We quickly learned that Japan is full of little shriny things. Yes, that is the technical term. It seems like every corner and hillside has a little shriny thing. Lots of symbolism and not too many people that know what it all means! LOL!
We loved visiting many of the large temples and shrines, and I hope I can remember all of the names.
We started in Kyoto at Kiyomizu Dera. I’m probably going to do a terrible job with the history lesson here, but Kiyomizu has to do something with the pure water or holy water from the waterfall the temple is built around. Apparently the water has wish-granting powers. The line was quite long, so we just watched everyone else get their wishes granted! This large wooden structure was built without a single nail. I’m still not sure how that happens, but it was beautiful.
And then we moved on to the Golden Pavilion, Kinkaku-ji. This place was gorgeous but was raining a bit, so hard to hold an umbrella and take pictures. It was too bad as it is a gorgeous Japanese garden. Mike tried to calculate how much gold was used in the finishing of this, but we just decided a LOT.
And finally in Kyoto, we went to visit the Thousand Gates. There is a path from the main gate to the top of the mountain to an inner shrine that is lined with tens of thousands of torii (gates). It was raining so hard by the time we got here that we only walked part of the way through the gates… it was incredible to see!
Next up, Osaka-jo or the Osaka Castle. This beautiful castle is right down in the middle of the busy and crowded city of Osaka. The huge stone walls around the double moat and large walls around the castle are absolutely incredible.
One of the most unique and interesting cities, Nara, had this beautiful temple. The Todaiji Temple is the world’s largest wooden building. It houses the country’s largest bronze Budha.
And now on to Tokyo. We spent the second half of our time in Japan based out of Tokyo, taking a few day trips to nearby cities. The first stop was the large, famous, and very commercialized Senso-ji Temple.
And now onto my favorite city, Nikko, for the gorgeous countryside, beautiful shrines and temples, and great hiking. Nikko is about 2 hours north of Tokyo on the Shinkansen and was a fabulous day trip. In fact, I definitely could have spent a second day there hiking around and enjoy the peaceful country.
I honestly can’t remember all of these temple names and which is which, but they were the most ornate, gorgeous, detailed buildings I have ever seen.
It was amazing that not only did we make it to Nikko after making many mistakes (buying the wrong train tickets, walking the long way to catch connections, etc), but also made it home! After visiting several of the temples and shrines in the area, Mike and I decided to go visit one more. The map we had was a bit confusing. It wasn’t grouped close to the others, and asking people they said it was about an hour’s walk to get there, and that you could not drive to it. The weather was gorgeous, the scenery nice, so we decided to go for it. We had about 2.5 hours until we needed to catch our train back to Tokyo, so we figured that we could do the walk faster than the average person.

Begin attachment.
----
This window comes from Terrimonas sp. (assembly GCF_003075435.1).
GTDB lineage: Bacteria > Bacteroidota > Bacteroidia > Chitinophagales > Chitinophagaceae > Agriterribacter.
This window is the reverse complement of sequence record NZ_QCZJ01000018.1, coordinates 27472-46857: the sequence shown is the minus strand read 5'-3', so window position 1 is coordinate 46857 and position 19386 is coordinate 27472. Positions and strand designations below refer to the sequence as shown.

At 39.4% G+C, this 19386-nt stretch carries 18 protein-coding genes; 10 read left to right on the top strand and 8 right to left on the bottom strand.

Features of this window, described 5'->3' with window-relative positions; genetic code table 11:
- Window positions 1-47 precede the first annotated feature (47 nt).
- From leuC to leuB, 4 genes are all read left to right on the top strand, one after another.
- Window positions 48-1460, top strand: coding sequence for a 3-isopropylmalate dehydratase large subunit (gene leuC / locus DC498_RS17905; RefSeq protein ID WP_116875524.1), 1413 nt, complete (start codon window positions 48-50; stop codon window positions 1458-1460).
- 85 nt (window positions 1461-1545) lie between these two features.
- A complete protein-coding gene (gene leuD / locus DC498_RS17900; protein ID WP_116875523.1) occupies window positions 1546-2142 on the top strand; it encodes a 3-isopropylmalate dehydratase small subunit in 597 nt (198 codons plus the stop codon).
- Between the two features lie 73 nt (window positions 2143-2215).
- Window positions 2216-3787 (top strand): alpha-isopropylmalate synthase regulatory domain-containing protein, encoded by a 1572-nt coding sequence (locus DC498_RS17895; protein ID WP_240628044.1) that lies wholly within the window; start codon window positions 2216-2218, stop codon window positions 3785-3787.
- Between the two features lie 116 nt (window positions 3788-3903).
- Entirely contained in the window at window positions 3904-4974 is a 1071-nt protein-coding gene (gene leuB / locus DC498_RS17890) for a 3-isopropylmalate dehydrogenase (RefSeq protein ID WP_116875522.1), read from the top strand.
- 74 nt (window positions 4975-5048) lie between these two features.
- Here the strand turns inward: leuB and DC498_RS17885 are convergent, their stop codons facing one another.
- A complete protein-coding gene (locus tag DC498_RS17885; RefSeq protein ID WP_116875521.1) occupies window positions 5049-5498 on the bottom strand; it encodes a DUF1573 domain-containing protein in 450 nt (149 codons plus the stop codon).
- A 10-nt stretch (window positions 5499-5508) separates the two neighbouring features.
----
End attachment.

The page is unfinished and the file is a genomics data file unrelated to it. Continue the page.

We walked up this road for quite 5-10 minutes:
When some cars started coming down, we jumped over to this great little sidewalk just off the road:
We kept commenting about how incredible this path was, but it was very difficult to walk on, so we jumped back over to the road. The trees were so thick it was very hard to see the path from the road in most places. Another 5-10 minutes up the road, we stopped at this bride to take a picture of the river that was running along side us:
And turning around 180 degrees we had this beautiful view:
So, we kept hiking. For a good 30+ minutes more. Up some STEEP hills and switch-backs. I was dying and kept thinking this just does not feel right. There wasn’t another soul in site this entire time. FINALLY, a maintenance car came down and some how we managed to communicate with them and ask where this temple was. They weren’t exactly sure, but thought it was WAY back down the hill! So sure enough, we turned around and hiked back down and decided to take a little road to see where it led.
We questioned on the way up if that was the road, but it seemed very odd and not marked. Sure enough, we stumbled upon this:
We discovered that we came in from the top or back side of the temple and and as we climbed down these steps:
Look what we saw… the bridge we stopped at 45 minutes earlier to take a picture. The 1 hour hike to the temple was really just about 10-15 minutes! And if we would have stayed on the gorgeous rock path, we would have walked right up to this temple! LOL! We laughed and laughed and enjoyed getting lost in Japan! (Oh, and the funny thing… as we came back down a car pulled up to let some visitors out to see the temple! Apparently, you could drive to it, but the walk was way worth it!)
Back in Tokyo, we tried to brave the rain and visit a few places in the city. We headed over to Meiji Shrine. It was such a gorgeous walk up through these beautiful wooded paths to this stunning wood structure. I have never seen rain come down so hard for so long. It made holding an umbrella and camera difficult.
And last but not least, we spent a day out at Hakone, hoping to catch a glimpse of Mt. Fuji as we explored this beautiful mountain and lake town. The beautiful tall cedar trees were a gorgeous backdrop .